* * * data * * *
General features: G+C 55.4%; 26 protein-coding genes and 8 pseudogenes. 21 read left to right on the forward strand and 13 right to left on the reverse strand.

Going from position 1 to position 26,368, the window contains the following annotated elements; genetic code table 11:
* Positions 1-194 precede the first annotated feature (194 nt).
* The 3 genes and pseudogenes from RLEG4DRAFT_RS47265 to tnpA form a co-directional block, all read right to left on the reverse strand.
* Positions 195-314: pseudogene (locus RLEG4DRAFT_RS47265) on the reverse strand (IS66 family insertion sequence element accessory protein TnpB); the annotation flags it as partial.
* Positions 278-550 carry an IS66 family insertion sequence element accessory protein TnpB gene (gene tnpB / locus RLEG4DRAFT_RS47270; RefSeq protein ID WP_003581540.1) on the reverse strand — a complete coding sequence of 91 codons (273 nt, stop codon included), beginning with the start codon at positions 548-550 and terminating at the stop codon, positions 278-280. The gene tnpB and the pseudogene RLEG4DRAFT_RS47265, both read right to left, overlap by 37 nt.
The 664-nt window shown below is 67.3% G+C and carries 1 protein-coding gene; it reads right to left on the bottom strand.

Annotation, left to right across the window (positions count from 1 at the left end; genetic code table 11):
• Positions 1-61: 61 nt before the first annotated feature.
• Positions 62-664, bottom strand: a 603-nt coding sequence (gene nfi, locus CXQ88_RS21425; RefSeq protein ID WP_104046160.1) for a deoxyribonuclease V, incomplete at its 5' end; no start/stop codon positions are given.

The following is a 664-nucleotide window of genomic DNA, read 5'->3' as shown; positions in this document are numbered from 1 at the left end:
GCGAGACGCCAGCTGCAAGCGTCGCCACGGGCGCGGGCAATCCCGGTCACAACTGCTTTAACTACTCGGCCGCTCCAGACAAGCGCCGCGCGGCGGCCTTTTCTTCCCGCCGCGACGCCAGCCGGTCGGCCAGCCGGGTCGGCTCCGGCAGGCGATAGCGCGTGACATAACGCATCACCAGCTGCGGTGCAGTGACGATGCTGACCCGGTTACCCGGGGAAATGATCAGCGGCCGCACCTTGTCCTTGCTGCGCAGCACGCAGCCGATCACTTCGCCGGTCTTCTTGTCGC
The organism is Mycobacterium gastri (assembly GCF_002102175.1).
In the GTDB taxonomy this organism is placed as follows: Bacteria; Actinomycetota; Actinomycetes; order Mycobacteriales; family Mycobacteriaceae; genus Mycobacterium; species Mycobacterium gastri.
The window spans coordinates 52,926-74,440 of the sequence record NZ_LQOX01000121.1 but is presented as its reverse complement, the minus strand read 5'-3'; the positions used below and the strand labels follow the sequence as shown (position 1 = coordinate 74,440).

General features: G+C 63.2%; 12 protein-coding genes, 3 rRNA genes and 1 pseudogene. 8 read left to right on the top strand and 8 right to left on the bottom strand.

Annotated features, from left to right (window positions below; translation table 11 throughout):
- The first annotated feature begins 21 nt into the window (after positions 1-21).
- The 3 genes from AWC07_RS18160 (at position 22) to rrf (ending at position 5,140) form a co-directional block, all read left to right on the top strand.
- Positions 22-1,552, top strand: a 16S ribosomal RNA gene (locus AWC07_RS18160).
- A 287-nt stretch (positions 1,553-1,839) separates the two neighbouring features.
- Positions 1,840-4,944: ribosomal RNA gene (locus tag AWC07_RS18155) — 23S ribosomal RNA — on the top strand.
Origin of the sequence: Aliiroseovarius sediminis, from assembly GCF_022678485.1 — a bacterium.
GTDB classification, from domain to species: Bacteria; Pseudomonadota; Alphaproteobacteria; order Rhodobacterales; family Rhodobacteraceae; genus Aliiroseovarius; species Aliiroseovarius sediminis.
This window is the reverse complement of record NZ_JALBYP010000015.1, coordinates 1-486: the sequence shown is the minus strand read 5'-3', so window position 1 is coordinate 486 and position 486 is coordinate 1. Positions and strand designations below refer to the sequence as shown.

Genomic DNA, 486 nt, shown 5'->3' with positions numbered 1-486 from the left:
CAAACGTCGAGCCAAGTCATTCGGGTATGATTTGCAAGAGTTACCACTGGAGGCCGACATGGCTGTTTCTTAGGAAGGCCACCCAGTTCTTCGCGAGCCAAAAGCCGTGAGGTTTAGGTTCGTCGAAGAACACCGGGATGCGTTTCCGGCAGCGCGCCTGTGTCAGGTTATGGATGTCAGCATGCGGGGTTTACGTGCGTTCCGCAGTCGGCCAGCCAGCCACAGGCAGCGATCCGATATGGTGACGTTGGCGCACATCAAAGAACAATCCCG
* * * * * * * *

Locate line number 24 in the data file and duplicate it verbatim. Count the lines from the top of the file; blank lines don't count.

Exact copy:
GTDB classification, from domain to species: Bacteria; Pseudomonadota; Alphaproteobacteria; order Rhodobacterales; family Rhodobacteraceae; genus Aliiroseovarius; species Aliiroseovarius sediminis.